Moving companies are currently permitted to operate, but you’ll need to call around to find one that’s open and available.

As essential workers, movers in the city of Los Angeles are now required to wear face coverings that can limit the spread of respiratory droplets that carry the virus from person to person. Professional movers must also be equipped with hand sanitizer or be able to wash their hands every half hour, according to orders Garcetti issued this week.

Torres says his company is washing trucks after every move and that movers are equipped with gloves as well as face masks. The company is also asking customers to wear gloves and face coverings, despite the fact that this can sometimes make lifting items more of a challenge.

Not everyone can afford to hire professional movers, which means that many people moving from one home to another will have to rely on assistance from those they live with. Asking friends and family members to come over and help out isn’t explicitly forbidden under local restrictions, but the mayor’s orders restrict visits with friends and family members except when there is an “urgent need.”

Depending on the situation, a move may in fact be urgent, but it’s still important to limit the number of people coming in and out of your house—and to ensure everyone involved in the move is washing their hands frequently, staying at least six feet apart, and wearing face coverings.

What kind of face covering should I be wearing?

Los Angeles County residents are required to wear face coverings when conducting essential business, so it will be important to have something on hand to cover your nose and mouth while moving. Local guidelines suggest scarves, bandanas, t-shirts, and towels. Officials have also stressed that residents should not use N95 respirator masks, which are reserved for frontline workers.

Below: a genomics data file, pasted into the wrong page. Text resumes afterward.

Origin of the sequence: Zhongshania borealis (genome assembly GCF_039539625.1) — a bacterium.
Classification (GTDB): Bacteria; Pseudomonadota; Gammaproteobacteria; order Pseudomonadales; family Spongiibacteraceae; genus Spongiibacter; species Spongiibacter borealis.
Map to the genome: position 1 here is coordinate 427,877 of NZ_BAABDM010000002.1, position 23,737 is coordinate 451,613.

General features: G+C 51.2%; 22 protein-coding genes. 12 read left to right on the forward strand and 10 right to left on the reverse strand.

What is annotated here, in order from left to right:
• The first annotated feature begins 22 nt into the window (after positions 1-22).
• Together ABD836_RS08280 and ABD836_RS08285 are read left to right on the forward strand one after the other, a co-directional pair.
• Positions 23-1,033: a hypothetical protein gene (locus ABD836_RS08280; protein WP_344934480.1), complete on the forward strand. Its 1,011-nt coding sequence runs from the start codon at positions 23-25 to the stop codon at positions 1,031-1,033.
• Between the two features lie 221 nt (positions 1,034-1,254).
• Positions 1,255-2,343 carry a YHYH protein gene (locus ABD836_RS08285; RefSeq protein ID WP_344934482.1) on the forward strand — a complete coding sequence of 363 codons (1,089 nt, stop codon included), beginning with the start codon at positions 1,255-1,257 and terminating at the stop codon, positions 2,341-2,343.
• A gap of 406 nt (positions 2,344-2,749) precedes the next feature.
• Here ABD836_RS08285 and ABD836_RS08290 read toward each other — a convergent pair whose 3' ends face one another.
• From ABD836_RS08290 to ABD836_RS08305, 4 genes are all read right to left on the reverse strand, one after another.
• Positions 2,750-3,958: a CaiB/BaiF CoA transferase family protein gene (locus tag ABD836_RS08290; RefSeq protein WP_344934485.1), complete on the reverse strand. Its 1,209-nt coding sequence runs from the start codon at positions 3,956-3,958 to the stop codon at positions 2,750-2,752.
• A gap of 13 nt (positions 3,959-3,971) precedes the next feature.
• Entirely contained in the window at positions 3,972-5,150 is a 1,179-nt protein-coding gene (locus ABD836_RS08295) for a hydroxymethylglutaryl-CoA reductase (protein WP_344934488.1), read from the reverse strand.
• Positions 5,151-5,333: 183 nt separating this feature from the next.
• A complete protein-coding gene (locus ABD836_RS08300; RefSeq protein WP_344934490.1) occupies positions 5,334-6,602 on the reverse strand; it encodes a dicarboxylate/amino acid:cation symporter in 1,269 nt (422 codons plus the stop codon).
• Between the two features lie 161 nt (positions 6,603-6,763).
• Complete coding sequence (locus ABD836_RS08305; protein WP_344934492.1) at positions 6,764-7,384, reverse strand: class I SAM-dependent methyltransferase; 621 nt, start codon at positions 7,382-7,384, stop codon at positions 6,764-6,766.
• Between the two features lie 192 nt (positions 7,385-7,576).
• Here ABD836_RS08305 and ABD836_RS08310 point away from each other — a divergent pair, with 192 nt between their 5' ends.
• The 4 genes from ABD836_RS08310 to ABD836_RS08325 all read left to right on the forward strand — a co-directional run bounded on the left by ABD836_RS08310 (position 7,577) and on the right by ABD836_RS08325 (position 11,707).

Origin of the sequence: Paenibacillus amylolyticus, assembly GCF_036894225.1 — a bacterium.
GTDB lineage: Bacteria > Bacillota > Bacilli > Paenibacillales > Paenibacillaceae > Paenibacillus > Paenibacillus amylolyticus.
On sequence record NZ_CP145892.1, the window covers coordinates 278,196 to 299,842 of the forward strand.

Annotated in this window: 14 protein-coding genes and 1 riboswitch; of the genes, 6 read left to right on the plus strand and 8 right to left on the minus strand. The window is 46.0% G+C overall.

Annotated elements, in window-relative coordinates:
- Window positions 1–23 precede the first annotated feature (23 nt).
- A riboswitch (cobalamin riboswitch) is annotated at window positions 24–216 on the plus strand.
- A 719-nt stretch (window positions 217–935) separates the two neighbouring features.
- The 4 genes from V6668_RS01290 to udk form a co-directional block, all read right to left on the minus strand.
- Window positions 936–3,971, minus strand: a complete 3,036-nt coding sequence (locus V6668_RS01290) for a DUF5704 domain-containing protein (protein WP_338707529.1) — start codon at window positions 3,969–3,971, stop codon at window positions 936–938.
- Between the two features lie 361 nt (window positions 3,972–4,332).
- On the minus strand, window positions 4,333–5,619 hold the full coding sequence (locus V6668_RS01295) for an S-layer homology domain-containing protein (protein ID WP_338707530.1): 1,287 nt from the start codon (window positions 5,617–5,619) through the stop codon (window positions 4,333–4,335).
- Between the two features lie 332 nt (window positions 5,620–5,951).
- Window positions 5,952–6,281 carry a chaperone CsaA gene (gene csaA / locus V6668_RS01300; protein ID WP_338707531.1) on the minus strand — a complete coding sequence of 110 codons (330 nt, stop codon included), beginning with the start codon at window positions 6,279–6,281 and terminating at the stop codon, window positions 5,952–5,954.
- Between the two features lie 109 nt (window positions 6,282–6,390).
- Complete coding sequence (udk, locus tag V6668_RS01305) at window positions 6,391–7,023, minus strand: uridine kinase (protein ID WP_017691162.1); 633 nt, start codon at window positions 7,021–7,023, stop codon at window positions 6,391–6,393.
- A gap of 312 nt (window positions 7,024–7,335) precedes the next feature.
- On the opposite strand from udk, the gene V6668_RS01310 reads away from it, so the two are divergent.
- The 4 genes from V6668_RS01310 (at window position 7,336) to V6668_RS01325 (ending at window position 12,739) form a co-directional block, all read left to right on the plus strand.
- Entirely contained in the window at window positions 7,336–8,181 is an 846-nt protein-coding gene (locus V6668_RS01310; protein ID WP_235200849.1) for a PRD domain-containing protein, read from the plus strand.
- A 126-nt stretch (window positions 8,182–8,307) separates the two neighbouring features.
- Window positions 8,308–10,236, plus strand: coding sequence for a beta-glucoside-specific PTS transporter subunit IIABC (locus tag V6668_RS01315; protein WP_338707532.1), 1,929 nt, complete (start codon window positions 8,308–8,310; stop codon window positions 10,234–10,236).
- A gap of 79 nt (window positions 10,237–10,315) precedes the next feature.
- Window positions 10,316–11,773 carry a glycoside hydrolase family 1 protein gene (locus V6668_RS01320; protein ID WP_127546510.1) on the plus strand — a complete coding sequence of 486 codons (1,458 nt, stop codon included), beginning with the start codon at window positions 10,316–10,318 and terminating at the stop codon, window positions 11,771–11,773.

Should I worry about other people touching my things?

According to the Centers for Disease Control, the virus “may remain viable for hours to days on surfaces made from a variety of materials.” That means it’s important to wipe down any items that were handled during a move. The Los Angeles Public Health Department has useful guidance for cleaning and disinfecting household items.

Will I be able to find boxes?

This shouldn’t be a problem, as many of the places you’d normally look—hardware stores, moving companies, grocery stores—are considered essential businesses and are for the most part still open. Just remember that, according to the National Institutes of Health, the virus can survive up to 24 hours on cardboard surfaces, so wash your hands before and after carrying boxes and wipe them down with disinfectant if you’ll be handling them again soon.

I’m moving into a high-rise. Should I take the elevator up with the movers?

There’s no local guidance on elevator use, but it’s probably best to ride solo if you are able. Doctors from Wuhan, China have advised avoiding elevator rides with other people, since the confined space makes it more likely you will inhale respiratory droplets carrying the virus. MIT professor Lydia Bourouiba tells The Atlantic that elevators in fact “pose the highest risk” of all shared residential spaces.